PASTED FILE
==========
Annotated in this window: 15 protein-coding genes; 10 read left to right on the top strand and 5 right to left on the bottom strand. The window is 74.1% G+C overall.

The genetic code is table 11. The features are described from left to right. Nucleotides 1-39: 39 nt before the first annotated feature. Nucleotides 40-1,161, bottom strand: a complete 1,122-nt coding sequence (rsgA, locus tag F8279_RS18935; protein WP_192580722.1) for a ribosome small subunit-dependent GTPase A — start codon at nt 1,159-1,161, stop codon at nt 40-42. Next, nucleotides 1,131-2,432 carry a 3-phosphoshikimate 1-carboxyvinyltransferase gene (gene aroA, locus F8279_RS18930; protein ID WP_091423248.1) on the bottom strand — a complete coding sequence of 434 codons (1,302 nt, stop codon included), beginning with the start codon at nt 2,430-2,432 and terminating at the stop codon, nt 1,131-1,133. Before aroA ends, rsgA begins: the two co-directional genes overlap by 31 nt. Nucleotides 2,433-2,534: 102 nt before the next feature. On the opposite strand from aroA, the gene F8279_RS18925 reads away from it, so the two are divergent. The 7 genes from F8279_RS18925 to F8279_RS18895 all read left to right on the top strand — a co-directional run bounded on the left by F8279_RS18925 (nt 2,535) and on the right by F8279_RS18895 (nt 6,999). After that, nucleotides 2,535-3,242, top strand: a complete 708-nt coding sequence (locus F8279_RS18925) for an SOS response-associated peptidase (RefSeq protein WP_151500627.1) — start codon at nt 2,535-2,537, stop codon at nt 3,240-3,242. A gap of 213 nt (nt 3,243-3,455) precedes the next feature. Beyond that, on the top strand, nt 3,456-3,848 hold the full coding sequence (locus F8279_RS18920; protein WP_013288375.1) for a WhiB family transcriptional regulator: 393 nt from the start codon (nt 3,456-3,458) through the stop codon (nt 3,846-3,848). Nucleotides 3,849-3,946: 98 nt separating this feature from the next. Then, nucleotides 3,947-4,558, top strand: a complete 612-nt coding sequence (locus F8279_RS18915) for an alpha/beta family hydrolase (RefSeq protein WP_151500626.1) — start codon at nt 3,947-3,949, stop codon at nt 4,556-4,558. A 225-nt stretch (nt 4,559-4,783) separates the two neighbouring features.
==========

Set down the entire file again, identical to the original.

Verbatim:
Annotated in this window: 15 protein-coding genes; 10 read left to right on the top strand and 5 right to left on the bottom strand. The window is 74.1% G+C overall.

The genetic code is table 11. The features are described from left to right. Nucleotides 1-39: 39 nt before the first annotated feature. Nucleotides 40-1,161, bottom strand: a complete 1,122-nt coding sequence (rsgA, locus tag F8279_RS18935; protein WP_192580722.1) for a ribosome small subunit-dependent GTPase A — start codon at nt 1,159-1,161, stop codon at nt 40-42. Next, nucleotides 1,131-2,432 carry a 3-phosphoshikimate 1-carboxyvinyltransferase gene (gene aroA, locus F8279_RS18930; protein ID WP_091423248.1) on the bottom strand — a complete coding sequence of 434 codons (1,302 nt, stop codon included), beginning with the start codon at nt 2,430-2,432 and terminating at the stop codon, nt 1,131-1,133. Before aroA ends, rsgA begins: the two co-directional genes overlap by 31 nt. Nucleotides 2,433-2,534: 102 nt before the next feature. On the opposite strand from aroA, the gene F8279_RS18925 reads away from it, so the two are divergent. The 7 genes from F8279_RS18925 to F8279_RS18895 all read left to right on the top strand — a co-directional run bounded on the left by F8279_RS18925 (nt 2,535) and on the right by F8279_RS18895 (nt 6,999). After that, nucleotides 2,535-3,242, top strand: a complete 708-nt coding sequence (locus F8279_RS18925) for an SOS response-associated peptidase (RefSeq protein WP_151500627.1) — start codon at nt 2,535-2,537, stop codon at nt 3,240-3,242. A gap of 213 nt (nt 3,243-3,455) precedes the next feature. Beyond that, on the top strand, nt 3,456-3,848 hold the full coding sequence (locus F8279_RS18920; protein WP_013288375.1) for a WhiB family transcriptional regulator: 393 nt from the start codon (nt 3,456-3,458) through the stop codon (nt 3,846-3,848). Nucleotides 3,849-3,946: 98 nt separating this feature from the next. Then, nucleotides 3,947-4,558, top strand: a complete 612-nt coding sequence (locus F8279_RS18915) for an alpha/beta family hydrolase (RefSeq protein WP_151500626.1) — start codon at nt 3,947-3,949, stop codon at nt 4,556-4,558. A 225-nt stretch (nt 4,559-4,783) separates the two neighbouring features.